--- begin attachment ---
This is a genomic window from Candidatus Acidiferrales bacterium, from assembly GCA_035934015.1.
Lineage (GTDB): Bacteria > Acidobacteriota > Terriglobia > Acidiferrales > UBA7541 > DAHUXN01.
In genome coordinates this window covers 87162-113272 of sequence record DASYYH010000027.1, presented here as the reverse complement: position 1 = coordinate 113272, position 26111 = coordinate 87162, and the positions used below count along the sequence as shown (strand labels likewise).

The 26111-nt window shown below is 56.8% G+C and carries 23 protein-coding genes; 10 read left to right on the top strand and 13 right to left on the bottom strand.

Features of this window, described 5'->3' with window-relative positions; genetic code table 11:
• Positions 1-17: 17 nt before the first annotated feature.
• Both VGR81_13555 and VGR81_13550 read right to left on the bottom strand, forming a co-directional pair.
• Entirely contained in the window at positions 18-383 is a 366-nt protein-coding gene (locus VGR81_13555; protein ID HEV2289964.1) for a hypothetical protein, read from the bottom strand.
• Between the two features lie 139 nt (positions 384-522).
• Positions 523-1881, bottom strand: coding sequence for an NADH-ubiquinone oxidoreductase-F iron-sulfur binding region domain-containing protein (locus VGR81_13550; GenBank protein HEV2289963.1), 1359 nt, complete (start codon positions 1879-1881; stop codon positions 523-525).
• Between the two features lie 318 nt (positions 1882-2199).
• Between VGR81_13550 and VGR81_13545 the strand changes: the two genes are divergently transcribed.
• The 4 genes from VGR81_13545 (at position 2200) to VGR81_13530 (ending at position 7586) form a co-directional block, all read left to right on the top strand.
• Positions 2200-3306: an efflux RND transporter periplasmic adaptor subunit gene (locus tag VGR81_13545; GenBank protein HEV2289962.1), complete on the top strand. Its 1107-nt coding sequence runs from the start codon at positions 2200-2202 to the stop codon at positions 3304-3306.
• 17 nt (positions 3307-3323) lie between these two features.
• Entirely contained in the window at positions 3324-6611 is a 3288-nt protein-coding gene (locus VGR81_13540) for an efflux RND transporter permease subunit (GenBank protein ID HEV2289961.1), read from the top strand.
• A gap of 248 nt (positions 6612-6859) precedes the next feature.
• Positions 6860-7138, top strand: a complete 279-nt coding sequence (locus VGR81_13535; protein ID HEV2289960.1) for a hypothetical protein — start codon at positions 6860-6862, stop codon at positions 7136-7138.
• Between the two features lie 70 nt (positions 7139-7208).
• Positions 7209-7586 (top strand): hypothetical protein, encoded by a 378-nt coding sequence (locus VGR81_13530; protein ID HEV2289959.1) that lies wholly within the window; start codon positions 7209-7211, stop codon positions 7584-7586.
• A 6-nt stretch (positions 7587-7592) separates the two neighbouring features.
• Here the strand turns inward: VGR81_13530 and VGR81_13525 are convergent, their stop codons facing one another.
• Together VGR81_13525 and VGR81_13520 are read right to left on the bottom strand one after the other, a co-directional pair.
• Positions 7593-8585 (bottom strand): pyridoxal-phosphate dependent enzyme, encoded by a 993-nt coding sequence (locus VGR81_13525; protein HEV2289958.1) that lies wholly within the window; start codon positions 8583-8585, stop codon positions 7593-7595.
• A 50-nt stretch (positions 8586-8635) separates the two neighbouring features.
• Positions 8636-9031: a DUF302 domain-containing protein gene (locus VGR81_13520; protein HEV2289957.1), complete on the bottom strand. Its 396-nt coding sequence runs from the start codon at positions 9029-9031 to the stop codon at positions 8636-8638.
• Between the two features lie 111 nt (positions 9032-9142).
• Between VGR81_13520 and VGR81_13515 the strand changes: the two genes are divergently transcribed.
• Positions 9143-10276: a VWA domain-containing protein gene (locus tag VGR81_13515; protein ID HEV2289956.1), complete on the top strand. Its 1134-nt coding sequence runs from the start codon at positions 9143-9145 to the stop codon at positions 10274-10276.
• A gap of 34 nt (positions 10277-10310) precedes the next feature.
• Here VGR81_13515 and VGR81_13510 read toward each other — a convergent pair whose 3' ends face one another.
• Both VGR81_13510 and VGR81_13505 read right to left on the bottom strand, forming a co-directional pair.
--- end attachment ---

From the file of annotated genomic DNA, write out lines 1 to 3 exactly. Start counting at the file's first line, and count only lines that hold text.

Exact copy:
This is a genomic window from Candidatus Acidiferrales bacterium, from assembly GCA_035934015.1.
Lineage (GTDB): Bacteria > Acidobacteriota > Terriglobia > Acidiferrales > UBA7541 > DAHUXN01.
In genome coordinates this window covers 87162-113272 of sequence record DASYYH010000027.1, presented here as the reverse complement: position 1 = coordinate 113272, position 26111 = coordinate 87162, and the positions used below count along the sequence as shown (strand labels likewise).